In this study, one in two (51%) of HCPs reported correct notification of diseases. A 2002 American review, that measured HCP compliance with TB, HIV and sexually transmitted diseases (STIs) reporting, found it to be 79%, and compliance of 49% when dealing with other diseases . Our study excluded HIV, which is not notifiable in South Africa, and is based on HCPs reporting their compliance. We found a similar level of reported compliance as for other diseases in the American review and a lower level than for TB and STIs. Despite the difficulty of cross-country comparisons, and the methodological difference between this study and the American study, our study finding suggests low compliance, particularly in light of South Africa’s high TB disease burden and the fact that TB is the most common notifiable disease . The reported compliance in our study is also lower than a 2014 Irish study which found 98% compliance, when hospital data was compared to notifications , and a Taiwan study which found 83.5% compliance amongst HCPs . In Africa, a Nigerian state study found that only 38.2% of HCPs were aware of notifications and 71% reported disease notification . A 2008 Nigerian study in six cities found that 66.5% of doctors reported disease notification, with 65% of those that did not notify indicating that they never diagnosed a notifiable disease . Differences with our study could be because we only focused on notification practices in the preceding year. However, a NDSS cannot function effectively when only half of HCPs notify diseases correctly, particularly when it is not mandatory for laboratories to notify diseases.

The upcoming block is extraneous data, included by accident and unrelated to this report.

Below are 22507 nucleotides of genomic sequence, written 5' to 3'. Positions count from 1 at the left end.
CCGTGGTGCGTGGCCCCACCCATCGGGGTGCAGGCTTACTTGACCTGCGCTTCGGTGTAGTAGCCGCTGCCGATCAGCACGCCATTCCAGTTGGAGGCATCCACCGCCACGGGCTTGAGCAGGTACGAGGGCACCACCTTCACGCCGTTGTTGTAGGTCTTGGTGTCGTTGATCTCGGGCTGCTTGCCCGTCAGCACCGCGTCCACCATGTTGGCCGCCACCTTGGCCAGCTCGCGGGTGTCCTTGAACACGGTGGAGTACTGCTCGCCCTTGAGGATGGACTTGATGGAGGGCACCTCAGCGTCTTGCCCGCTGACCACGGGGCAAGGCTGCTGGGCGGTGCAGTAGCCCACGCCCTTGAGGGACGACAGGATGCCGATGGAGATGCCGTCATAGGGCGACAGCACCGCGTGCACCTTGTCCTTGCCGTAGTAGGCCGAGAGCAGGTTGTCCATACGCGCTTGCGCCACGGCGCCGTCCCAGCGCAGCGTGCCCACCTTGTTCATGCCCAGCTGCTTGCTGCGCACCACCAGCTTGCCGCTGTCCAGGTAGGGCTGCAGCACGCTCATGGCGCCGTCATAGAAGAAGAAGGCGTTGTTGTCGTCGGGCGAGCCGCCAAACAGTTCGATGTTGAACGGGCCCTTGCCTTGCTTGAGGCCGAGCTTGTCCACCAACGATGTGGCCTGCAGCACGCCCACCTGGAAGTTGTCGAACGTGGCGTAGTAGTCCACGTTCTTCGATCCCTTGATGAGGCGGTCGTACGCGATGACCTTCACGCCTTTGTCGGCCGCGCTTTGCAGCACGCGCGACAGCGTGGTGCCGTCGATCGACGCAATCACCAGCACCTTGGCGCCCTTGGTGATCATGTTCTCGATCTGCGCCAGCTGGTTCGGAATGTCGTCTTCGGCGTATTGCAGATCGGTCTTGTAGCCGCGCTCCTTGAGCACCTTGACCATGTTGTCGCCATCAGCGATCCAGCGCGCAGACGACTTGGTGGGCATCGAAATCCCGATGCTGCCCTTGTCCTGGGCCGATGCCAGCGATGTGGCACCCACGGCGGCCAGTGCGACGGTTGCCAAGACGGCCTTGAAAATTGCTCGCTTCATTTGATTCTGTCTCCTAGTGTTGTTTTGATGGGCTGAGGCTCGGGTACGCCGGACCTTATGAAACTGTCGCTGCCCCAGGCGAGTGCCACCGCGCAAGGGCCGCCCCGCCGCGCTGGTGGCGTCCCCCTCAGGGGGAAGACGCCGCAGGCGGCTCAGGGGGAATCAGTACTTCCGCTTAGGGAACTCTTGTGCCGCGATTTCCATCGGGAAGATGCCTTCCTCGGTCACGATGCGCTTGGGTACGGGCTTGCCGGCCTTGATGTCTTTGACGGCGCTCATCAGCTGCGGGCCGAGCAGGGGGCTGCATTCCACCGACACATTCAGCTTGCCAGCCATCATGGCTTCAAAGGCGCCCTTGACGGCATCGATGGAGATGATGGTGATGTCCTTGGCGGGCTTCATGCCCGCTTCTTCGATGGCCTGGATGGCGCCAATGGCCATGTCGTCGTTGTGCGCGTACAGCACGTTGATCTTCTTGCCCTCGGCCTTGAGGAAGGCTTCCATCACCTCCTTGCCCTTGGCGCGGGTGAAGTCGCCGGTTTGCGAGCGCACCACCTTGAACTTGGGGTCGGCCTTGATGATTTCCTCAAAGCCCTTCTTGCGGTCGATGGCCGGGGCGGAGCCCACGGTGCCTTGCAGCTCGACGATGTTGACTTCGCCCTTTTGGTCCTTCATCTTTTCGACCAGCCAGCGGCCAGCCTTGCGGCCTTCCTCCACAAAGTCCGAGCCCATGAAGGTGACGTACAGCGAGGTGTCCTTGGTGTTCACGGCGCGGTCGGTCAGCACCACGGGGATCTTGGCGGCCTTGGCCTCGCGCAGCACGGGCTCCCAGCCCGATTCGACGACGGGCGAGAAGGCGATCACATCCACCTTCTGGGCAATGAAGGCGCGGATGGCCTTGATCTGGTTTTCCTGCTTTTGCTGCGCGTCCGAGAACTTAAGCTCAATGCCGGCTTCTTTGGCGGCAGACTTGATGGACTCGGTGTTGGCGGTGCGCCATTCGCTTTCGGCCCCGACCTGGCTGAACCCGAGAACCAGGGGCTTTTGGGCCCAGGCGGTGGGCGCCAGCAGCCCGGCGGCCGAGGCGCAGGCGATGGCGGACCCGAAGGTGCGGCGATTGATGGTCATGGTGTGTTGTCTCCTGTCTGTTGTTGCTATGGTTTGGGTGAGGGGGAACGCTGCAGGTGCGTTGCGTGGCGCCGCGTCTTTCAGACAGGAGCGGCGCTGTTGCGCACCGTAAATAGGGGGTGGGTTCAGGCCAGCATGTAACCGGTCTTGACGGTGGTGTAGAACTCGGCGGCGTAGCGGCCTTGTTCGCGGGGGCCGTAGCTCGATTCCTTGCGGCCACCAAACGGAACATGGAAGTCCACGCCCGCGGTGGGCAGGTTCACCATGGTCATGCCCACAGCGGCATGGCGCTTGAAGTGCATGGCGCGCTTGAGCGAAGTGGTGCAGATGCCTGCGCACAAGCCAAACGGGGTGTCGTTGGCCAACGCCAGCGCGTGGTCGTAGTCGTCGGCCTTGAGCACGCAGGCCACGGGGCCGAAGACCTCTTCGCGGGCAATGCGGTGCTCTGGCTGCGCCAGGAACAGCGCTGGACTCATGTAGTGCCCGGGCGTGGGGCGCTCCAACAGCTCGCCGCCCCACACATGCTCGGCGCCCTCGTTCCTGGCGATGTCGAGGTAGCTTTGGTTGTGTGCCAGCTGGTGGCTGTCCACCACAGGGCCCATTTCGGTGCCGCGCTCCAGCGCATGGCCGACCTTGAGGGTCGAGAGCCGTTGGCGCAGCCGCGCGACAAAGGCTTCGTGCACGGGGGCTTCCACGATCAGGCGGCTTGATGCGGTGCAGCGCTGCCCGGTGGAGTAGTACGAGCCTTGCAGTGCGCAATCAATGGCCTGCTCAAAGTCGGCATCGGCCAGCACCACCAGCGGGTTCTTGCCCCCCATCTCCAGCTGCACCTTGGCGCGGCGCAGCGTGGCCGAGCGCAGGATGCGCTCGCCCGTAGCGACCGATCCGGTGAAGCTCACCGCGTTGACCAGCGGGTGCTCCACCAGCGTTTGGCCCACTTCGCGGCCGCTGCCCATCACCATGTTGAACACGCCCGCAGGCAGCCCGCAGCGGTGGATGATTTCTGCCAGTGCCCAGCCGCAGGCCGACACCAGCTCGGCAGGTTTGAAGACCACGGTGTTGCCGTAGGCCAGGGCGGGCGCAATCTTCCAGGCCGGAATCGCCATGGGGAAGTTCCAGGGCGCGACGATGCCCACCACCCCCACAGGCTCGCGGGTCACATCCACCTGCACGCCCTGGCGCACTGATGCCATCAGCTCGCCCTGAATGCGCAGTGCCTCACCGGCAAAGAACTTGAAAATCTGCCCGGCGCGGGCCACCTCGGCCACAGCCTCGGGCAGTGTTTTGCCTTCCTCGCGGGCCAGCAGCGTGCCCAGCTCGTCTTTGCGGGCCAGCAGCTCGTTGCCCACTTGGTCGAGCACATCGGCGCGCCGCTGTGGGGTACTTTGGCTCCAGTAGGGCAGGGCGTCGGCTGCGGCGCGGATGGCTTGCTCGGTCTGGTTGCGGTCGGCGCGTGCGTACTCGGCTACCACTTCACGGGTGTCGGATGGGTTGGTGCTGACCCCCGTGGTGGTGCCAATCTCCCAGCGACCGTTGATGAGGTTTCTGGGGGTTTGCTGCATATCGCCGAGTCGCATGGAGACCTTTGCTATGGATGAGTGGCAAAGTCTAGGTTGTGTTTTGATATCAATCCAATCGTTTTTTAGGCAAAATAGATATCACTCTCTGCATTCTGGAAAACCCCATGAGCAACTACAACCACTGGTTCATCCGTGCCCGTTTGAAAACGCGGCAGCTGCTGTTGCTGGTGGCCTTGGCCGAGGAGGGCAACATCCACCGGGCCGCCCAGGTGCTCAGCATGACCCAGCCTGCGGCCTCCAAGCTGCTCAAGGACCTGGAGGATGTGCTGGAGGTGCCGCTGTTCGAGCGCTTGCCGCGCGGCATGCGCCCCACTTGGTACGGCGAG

We found that significantly fewer HCPs in the private sector diagnosed notifiable diseases. This could be because the private sector serves people with private health insurance, and communities who are dependent on the public sector have a higher incidence of communicable diseases . The study found that a significantly higher number of public sector nurses diagnose and report a notifiable disease. This is because PHC facilities in the public sector are staffed primarily by nurses, who play a greater role in the diagnosis and management of diseases . This study also found that private sector nurses were less likely than those in the public sector nurses to notify correctly, even though they reported the highest level of training in the NDSS. Hence, they should be a focus group for NDSS intervention programmes. Our study found that similar proportions of public and private sector doctors diagnosed or notified diseases. These findings differ from the findings of other studies that reported differences between the two groups. An Indian study  and a study in Portugal  showed higher levels of compliance amongst public sector doctors, while a Maltese study showed earlier reporting amongst private doctors . The implication of our finding is that similar interventions could be applied amongst doctors in both sectors to improve compliance with the NDSS. The finding that private HCPs in the peripheral and rural province of Limpopo notified fewer diseases correctly indicates the need for interventions to target rural areas. The 50% of private sector doctors (who were mostly GPs) who reported correct notification was comparable to the findings of a 2007 study which showed notification compliance of 37% amongst GPs in Gauteng province .